In my days as a ski instructor, I used to get asked alot by my friends which skis they should buy. My advice was always the same always: “Do a demo day and try them out. Or, if you can’t get to a demo day, then just bite the bullet and hire them.” People hate that advice because it involves effort. But if you want to put in zero effort into your gear selection then you’re not really putting serious effort into your endeavour, whatever field it is in. So my advice on which camera to buy is similar: “Try before you buy.”
The time and money that you spend on renting camera gear will be repaid in better purchasing decisions and educating your taste in what you like and why. So, how can you get access to street photography gear to try out before you buy:
Friends, family and fools
First stop is to try and borrow gear from your friends. You may find that there is more gear available to borrow than you expected. Try friends of friends and putting the word out that your are interested in gear. The advantage is that it’s free (although it’d be polite to buy them a beer or loan them some of your kit in return). The disadvantage is that you won’t get much choice, so the kit available might not be stuff that you’re considering buying.
Professional Photography Gear Hire
Professional hire companies serving photographers are overwhelmingly stocked with Canikon DSLR kit and studio photo shoot gear so not much there for a street photographer. Occasionally you’ll luck into a small company with a little micro four thirds gear for rent but it’s usually an old model. If you’re in the USA then Lens Rentals has a good range of Micro Four Thirds kit.
Film Industry Hire
Professional hire companies serving the film industry often have micro four thirds lenses as part of the kit for GH2s. The rentals can be expensive but if there is a company close by and you can get a deal from them then you’ll get access to some seriously high-end gear.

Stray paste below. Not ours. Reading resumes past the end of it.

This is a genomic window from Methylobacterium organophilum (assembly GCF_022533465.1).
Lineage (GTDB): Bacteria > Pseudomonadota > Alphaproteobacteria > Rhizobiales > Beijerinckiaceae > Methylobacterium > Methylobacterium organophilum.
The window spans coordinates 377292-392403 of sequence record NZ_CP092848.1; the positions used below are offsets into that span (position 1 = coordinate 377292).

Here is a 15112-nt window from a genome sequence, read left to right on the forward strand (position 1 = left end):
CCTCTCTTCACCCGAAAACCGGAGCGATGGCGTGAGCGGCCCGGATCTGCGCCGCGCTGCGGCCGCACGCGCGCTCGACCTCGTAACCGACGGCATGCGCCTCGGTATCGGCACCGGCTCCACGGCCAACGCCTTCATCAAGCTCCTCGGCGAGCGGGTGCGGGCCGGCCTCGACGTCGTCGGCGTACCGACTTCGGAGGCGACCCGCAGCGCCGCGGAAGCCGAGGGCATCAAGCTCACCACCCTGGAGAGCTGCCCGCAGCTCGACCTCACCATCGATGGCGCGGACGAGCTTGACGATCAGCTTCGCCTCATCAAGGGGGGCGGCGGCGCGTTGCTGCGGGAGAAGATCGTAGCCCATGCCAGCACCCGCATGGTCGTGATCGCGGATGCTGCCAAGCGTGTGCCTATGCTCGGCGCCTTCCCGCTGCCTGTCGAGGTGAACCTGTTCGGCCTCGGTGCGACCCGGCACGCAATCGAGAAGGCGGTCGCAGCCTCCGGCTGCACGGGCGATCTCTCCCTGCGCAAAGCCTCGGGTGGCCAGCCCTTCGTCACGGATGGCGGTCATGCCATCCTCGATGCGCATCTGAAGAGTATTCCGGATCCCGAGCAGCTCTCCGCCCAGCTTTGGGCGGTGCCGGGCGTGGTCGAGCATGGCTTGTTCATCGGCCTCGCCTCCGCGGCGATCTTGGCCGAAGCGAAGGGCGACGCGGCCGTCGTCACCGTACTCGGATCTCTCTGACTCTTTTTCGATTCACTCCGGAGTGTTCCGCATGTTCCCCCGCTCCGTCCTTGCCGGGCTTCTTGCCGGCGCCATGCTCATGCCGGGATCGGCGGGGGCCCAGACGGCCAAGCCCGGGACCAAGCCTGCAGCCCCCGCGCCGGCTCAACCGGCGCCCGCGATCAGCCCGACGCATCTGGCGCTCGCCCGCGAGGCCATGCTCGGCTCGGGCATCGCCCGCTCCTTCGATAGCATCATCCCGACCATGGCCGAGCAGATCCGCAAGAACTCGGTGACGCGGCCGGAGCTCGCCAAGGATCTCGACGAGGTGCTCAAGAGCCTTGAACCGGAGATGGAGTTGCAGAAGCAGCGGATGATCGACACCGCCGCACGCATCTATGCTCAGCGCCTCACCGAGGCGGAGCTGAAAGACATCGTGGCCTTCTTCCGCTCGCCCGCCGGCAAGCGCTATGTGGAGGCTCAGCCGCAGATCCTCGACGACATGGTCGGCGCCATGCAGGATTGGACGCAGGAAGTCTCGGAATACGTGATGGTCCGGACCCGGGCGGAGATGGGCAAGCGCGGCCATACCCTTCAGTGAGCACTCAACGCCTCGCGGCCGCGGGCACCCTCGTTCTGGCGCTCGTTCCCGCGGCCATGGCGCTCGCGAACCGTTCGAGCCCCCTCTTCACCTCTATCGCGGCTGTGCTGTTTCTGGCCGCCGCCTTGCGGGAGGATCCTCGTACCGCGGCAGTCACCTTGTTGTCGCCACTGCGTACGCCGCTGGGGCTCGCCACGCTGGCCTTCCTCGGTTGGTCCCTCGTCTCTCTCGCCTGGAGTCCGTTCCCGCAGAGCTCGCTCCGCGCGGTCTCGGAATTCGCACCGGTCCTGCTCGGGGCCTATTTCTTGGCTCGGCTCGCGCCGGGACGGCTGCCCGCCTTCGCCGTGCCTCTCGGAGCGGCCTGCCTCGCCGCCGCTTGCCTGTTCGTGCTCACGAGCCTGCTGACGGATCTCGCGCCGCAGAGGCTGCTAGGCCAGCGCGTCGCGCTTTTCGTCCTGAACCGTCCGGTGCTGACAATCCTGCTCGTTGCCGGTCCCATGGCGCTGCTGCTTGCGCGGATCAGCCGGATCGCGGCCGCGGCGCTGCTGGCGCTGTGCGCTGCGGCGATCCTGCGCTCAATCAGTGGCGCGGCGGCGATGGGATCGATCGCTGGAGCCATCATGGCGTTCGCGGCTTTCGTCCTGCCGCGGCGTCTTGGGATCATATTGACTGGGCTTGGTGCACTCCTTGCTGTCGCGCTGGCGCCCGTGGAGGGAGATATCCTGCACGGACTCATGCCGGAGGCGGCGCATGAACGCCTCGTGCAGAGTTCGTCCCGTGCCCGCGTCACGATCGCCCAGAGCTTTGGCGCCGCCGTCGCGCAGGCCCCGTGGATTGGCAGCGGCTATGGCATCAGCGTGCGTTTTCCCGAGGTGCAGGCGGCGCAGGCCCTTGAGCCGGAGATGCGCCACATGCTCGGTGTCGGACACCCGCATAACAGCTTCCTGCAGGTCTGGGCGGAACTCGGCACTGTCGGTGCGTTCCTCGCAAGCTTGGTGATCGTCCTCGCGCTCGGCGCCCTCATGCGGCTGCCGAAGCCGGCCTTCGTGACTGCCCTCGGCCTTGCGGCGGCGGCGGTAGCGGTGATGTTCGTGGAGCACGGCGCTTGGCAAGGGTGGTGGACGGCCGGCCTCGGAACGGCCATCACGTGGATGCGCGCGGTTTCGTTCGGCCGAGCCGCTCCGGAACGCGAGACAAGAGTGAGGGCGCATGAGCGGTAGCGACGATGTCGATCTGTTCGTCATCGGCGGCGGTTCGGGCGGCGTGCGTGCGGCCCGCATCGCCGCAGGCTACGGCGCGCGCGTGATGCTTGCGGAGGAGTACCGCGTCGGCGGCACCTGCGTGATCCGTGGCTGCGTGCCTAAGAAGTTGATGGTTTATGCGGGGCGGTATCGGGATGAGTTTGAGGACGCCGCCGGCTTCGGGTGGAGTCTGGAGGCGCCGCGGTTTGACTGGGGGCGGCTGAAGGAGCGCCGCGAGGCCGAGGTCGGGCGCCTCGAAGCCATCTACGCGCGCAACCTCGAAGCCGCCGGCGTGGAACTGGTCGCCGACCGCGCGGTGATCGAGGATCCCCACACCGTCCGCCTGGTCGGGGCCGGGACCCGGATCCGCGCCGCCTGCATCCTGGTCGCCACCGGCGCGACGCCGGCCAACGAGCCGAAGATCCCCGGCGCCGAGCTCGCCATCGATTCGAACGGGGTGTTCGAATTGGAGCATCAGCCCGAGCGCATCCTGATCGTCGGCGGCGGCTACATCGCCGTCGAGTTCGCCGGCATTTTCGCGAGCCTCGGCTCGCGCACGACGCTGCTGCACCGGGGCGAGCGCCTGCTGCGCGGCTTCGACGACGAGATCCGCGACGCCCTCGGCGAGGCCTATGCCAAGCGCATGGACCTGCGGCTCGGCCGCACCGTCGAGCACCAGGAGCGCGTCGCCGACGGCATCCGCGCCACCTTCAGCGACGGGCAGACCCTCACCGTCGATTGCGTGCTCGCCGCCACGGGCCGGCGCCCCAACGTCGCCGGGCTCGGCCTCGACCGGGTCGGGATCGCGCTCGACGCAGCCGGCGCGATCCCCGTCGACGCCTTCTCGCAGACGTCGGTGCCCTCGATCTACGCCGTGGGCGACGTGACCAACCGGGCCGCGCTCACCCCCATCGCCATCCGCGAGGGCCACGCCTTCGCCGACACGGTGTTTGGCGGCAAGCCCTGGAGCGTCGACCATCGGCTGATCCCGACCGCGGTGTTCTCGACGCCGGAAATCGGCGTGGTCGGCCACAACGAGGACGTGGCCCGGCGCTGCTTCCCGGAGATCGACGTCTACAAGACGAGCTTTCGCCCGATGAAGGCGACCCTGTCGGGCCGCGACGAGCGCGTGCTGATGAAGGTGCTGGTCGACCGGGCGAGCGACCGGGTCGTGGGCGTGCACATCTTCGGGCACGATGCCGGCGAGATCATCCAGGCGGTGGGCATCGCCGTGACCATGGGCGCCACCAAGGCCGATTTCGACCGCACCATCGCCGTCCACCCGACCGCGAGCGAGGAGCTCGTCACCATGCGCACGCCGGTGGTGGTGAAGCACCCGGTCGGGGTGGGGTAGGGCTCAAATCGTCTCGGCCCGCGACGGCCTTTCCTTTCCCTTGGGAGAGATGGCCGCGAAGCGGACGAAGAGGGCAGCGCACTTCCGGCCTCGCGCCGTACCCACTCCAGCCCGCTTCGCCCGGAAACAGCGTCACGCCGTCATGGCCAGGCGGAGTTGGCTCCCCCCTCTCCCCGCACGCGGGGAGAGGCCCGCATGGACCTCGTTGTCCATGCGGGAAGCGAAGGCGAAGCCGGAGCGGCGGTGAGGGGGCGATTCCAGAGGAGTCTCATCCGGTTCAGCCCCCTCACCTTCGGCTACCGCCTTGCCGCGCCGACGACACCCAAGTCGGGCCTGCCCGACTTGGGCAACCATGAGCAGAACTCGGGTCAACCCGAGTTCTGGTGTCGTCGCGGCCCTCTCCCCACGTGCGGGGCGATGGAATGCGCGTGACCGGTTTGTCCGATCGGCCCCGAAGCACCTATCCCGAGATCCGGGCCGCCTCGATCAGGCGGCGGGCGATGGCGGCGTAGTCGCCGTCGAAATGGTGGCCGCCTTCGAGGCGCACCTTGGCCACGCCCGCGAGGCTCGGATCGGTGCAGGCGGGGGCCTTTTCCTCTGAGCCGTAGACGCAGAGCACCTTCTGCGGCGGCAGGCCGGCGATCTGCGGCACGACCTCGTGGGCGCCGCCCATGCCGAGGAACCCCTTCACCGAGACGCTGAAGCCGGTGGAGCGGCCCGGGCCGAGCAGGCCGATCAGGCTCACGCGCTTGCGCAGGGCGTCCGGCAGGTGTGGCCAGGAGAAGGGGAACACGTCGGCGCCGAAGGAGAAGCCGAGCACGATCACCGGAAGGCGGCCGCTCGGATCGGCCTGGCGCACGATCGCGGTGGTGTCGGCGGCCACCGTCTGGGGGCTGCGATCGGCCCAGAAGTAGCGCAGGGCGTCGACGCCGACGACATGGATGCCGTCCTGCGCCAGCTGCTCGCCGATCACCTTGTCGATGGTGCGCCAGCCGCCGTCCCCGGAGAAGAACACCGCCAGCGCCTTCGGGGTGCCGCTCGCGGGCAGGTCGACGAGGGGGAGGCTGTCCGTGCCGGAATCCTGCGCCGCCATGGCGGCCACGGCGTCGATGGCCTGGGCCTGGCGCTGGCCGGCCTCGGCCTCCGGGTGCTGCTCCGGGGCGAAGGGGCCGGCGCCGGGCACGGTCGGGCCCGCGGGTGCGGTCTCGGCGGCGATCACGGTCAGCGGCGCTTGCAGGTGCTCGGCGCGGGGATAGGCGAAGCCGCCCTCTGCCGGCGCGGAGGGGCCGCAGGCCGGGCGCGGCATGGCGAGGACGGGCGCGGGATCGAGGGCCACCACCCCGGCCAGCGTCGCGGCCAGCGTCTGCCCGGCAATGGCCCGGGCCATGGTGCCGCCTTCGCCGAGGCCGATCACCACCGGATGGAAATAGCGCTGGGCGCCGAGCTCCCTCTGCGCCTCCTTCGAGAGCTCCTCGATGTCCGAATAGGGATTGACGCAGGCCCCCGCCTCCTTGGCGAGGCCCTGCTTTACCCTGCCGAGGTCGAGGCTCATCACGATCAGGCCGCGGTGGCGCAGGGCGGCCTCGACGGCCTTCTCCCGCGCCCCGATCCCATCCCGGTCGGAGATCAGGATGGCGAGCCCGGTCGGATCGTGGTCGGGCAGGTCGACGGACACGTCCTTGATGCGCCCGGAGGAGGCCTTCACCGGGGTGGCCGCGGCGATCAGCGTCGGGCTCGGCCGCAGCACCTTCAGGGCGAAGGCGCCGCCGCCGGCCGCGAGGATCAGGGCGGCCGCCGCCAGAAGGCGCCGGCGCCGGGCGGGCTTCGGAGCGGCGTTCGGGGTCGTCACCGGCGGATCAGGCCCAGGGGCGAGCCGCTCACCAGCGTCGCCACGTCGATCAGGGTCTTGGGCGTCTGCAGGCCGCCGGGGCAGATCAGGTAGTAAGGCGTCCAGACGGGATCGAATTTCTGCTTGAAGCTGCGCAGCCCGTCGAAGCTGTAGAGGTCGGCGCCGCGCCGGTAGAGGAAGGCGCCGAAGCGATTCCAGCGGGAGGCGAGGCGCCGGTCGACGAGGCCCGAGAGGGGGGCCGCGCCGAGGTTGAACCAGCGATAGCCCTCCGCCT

Manufacturers often offer journalist review samples that blogger. You can contact their PR departments via the “media” contact page on their websites. Some camera shops have demo units that you can try out. Ask around your small local camera shops.
Local groups and clubs sometimes have loan gear. This can be a great source of street photography gear for you to try out. It’s also a great way to meet people that are interested in the same type of photography that you are.
In the UK we are lucky enough to have a partnership between Olympus and the old four thirds format E System User Group. That club has evolved and now includes both four thirds and micro four thirds. The gear hire part of the collaboration is administered by a PR company called the Write Group. I’ve hired some of the gear that I’ve reviewed on this site from the Olympus E-Group hire and I can highly recommend it.
They have the full range of Olympus Micro Four Thirds Cameras. The excellent micro four thirds primes in 12mm, 17mm and 45mm. Along with wide zooms like the 9-18mm and the longer kit lenses.
It’s best to join the E-System User Group first and get to know the community a little. Read some of the threads about lens hire and comments on the new cameras. You can dive into the hire list as a PDF from their information page.
Why I hire
I have a process that I followed with ski gear when I was an instructor and have since applied to photography:
- Decide your five year plan for building a tool kit (Jared Polin has a great video on this step).
- Prioritise the order you need to build the kit in so that you get the most versatile items first.
- Read reviews and choose 2 best products that are candidates for your next step.
- Try them out (most people skip this step).
Try and keep your trial gear focussed on either things you’re considering buying or on kit that will help you learn. For example, it will be a long time before I invest in the 12mm Olympus wide angle prime. But I learnt a lot about framing and depth of field from spending time with it.